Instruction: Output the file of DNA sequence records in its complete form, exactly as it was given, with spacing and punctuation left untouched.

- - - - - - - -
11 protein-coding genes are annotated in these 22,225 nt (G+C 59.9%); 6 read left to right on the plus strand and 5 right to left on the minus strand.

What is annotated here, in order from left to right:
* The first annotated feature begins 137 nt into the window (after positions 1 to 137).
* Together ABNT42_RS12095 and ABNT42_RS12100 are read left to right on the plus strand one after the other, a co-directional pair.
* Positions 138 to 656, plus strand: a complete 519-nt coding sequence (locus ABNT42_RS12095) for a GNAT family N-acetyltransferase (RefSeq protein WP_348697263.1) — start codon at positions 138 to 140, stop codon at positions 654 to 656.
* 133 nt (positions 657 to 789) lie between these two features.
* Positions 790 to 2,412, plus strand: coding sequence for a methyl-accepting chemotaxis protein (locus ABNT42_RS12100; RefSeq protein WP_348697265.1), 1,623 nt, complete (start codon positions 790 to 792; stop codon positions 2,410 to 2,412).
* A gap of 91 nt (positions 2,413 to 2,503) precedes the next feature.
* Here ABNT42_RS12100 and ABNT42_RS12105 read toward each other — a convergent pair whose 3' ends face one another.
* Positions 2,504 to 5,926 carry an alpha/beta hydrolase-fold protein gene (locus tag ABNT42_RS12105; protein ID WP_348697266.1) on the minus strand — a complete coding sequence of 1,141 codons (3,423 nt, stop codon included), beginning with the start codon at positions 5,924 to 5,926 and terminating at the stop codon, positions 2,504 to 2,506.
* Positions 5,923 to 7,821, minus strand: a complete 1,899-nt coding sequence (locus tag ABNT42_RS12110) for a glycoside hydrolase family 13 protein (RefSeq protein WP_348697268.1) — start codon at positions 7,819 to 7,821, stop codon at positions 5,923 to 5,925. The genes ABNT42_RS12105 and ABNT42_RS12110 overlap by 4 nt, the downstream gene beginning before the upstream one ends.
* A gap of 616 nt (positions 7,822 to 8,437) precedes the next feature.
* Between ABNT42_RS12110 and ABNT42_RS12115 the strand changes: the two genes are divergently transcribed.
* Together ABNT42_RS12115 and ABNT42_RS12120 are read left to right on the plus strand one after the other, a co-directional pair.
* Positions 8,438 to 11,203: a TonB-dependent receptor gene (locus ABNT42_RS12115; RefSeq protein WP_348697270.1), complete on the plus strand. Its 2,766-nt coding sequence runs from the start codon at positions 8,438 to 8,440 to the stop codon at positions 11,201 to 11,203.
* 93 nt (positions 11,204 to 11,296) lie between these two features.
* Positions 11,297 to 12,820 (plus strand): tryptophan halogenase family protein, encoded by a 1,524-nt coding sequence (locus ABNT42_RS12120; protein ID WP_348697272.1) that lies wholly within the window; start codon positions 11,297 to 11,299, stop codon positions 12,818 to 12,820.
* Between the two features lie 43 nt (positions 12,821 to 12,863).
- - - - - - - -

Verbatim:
11 protein-coding genes are annotated in these 22,225 nt (G+C 59.9%); 6 read left to right on the plus strand and 5 right to left on the minus strand.

What is annotated here, in order from left to right:
* The first annotated feature begins 137 nt into the window (after positions 1 to 137).
* Together ABNT42_RS12095 and ABNT42_RS12100 are read left to right on the plus strand one after the other, a co-directional pair.
* Positions 138 to 656, plus strand: a complete 519-nt coding sequence (locus ABNT42_RS12095) for a GNAT family N-acetyltransferase (RefSeq protein WP_348697263.1) — start codon at positions 138 to 140, stop codon at positions 654 to 656.
* 133 nt (positions 657 to 789) lie between these two features.
* Positions 790 to 2,412, plus strand: coding sequence for a methyl-accepting chemotaxis protein (locus ABNT42_RS12100; RefSeq protein WP_348697265.1), 1,623 nt, complete (start codon positions 790 to 792; stop codon positions 2,410 to 2,412).
* A gap of 91 nt (positions 2,413 to 2,503) precedes the next feature.
* Here ABNT42_RS12100 and ABNT42_RS12105 read toward each other — a convergent pair whose 3' ends face one another.
* Positions 2,504 to 5,926 carry an alpha/beta hydrolase-fold protein gene (locus tag ABNT42_RS12105; protein ID WP_348697266.1) on the minus strand — a complete coding sequence of 1,141 codons (3,423 nt, stop codon included), beginning with the start codon at positions 5,924 to 5,926 and terminating at the stop codon, positions 2,504 to 2,506.
* Positions 5,923 to 7,821, minus strand: a complete 1,899-nt coding sequence (locus tag ABNT42_RS12110) for a glycoside hydrolase family 13 protein (RefSeq protein WP_348697268.1) — start codon at positions 7,819 to 7,821, stop codon at positions 5,923 to 5,925. The genes ABNT42_RS12105 and ABNT42_RS12110 overlap by 4 nt, the downstream gene beginning before the upstream one ends.
* A gap of 616 nt (positions 7,822 to 8,437) precedes the next feature.
* Between ABNT42_RS12110 and ABNT42_RS12115 the strand changes: the two genes are divergently transcribed.
* Together ABNT42_RS12115 and ABNT42_RS12120 are read left to right on the plus strand one after the other, a co-directional pair.
* Positions 8,438 to 11,203: a TonB-dependent receptor gene (locus ABNT42_RS12115; RefSeq protein WP_348697270.1), complete on the plus strand. Its 2,766-nt coding sequence runs from the start codon at positions 8,438 to 8,440 to the stop codon at positions 11,201 to 11,203.
* 93 nt (positions 11,204 to 11,296) lie between these two features.
* Positions 11,297 to 12,820 (plus strand): tryptophan halogenase family protein, encoded by a 1,524-nt coding sequence (locus ABNT42_RS12120; protein ID WP_348697272.1) that lies wholly within the window; start codon positions 11,297 to 11,299, stop codon positions 12,818 to 12,820.
* Between the two features lie 43 nt (positions 12,821 to 12,863).